The Cuteness Factor
Have you heard of the cuteness factor? That's when the cuteness of the performer is measured against the actual skill demonstrated in the performance. Small children generally have a high cuteness factor. Execution may score low, but cuteness will score high. That's the cuteness factor.
Case in point, the four-ish-year-old boy who played the teeny tiny violin at Kate's recital yesterday. The recital was for all the students of Kate's private viola teacher (who also teaches some violin students). This little guy played two songs, the first called "From D to E." The title was not some cryptic message about making forward progress in life or anything like that. The song consisted of two notes, and I'm fairly certain the notes were "D" and "E". He played pizzicato, meaning he plucked the strings. At the completion of the song, he paused, kept the violin under his chin and extended his right hand. His teacher placed his bow in his hand, and the mini-maestro set bow to string and played "Twinkle, Twinkle, Little Star."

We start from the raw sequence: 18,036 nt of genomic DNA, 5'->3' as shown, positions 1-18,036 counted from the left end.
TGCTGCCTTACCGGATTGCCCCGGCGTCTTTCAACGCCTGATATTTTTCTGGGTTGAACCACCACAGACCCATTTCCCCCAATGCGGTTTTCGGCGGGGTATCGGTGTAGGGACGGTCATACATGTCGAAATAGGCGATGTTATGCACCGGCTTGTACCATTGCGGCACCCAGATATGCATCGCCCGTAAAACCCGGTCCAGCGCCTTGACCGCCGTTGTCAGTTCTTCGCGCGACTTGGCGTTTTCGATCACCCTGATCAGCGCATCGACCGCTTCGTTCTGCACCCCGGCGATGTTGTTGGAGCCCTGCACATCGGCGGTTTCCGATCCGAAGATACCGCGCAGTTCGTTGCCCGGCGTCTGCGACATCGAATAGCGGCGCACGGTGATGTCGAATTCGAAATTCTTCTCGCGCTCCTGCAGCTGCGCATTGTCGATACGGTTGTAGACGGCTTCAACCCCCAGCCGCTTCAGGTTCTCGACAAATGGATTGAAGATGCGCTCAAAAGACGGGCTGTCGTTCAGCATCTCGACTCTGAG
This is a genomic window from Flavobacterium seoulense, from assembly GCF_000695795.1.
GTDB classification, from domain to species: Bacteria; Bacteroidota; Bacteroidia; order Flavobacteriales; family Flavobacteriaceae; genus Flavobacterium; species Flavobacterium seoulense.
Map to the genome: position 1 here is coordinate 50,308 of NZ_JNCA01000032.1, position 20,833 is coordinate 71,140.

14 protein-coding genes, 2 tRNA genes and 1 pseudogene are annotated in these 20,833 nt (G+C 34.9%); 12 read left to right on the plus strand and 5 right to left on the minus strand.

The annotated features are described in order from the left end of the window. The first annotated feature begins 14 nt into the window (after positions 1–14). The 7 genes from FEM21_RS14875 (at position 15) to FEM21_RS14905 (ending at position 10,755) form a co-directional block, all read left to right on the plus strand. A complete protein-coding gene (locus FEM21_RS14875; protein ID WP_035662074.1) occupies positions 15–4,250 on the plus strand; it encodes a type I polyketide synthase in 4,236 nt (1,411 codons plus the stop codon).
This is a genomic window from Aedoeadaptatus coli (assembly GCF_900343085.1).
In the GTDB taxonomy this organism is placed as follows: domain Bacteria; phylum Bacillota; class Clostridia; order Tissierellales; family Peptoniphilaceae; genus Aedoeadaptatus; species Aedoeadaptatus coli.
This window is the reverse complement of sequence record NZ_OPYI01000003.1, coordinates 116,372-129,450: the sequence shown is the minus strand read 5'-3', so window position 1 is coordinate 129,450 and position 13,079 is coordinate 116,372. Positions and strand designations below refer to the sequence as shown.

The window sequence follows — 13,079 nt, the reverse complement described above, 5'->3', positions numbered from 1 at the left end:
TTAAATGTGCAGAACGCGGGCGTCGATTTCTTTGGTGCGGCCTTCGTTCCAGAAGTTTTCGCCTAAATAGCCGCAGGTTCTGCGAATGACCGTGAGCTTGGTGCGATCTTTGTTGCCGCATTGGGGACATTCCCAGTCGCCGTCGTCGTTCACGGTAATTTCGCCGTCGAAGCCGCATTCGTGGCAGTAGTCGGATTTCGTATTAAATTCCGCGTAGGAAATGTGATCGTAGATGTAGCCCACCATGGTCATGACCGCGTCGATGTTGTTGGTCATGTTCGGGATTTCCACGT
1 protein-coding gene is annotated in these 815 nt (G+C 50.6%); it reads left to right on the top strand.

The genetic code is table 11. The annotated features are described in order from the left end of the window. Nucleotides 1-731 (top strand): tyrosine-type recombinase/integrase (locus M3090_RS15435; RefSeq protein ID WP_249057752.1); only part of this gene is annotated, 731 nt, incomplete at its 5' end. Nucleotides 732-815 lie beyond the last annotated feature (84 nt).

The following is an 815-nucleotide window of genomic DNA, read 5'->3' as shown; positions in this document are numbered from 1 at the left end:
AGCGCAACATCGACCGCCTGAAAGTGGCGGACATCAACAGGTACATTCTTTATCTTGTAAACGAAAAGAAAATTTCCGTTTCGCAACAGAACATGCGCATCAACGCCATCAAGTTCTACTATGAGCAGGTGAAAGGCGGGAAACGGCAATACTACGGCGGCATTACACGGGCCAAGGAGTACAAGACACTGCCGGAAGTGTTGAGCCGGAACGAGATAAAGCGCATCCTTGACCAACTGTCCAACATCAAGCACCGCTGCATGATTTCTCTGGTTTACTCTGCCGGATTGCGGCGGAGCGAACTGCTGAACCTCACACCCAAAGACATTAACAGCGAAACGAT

When he finished, he placed his violin at his side, stuck his chin in the air to gain momentum, and bowed at the waist to abundant applause. Huge cuteness factor with this performance.
Kate was hoping for a few points from the cuteness factor. She wore a new dress and did, indeed, look very cute. She said, "Well, if I mess up, I might as well look good doing it." She didn't mess up. She played "Prelude to Suite #1 in G Major." You'd recognize it if you heard it. It was written for cello but she played it on her viola. Not perfectly, but beautifully. I was proud.
Perfection wasn't the goal. Everyone there made mistakes. But Kate stood alone in front of a room full of people (including her parents, sister, and brother--and her teacher) and played very well. That takes courage. She worked hard, and did her best.
The cuteness factor counts when you're four. When you get older, you need to score high on other things--preparation, hard work, and courage.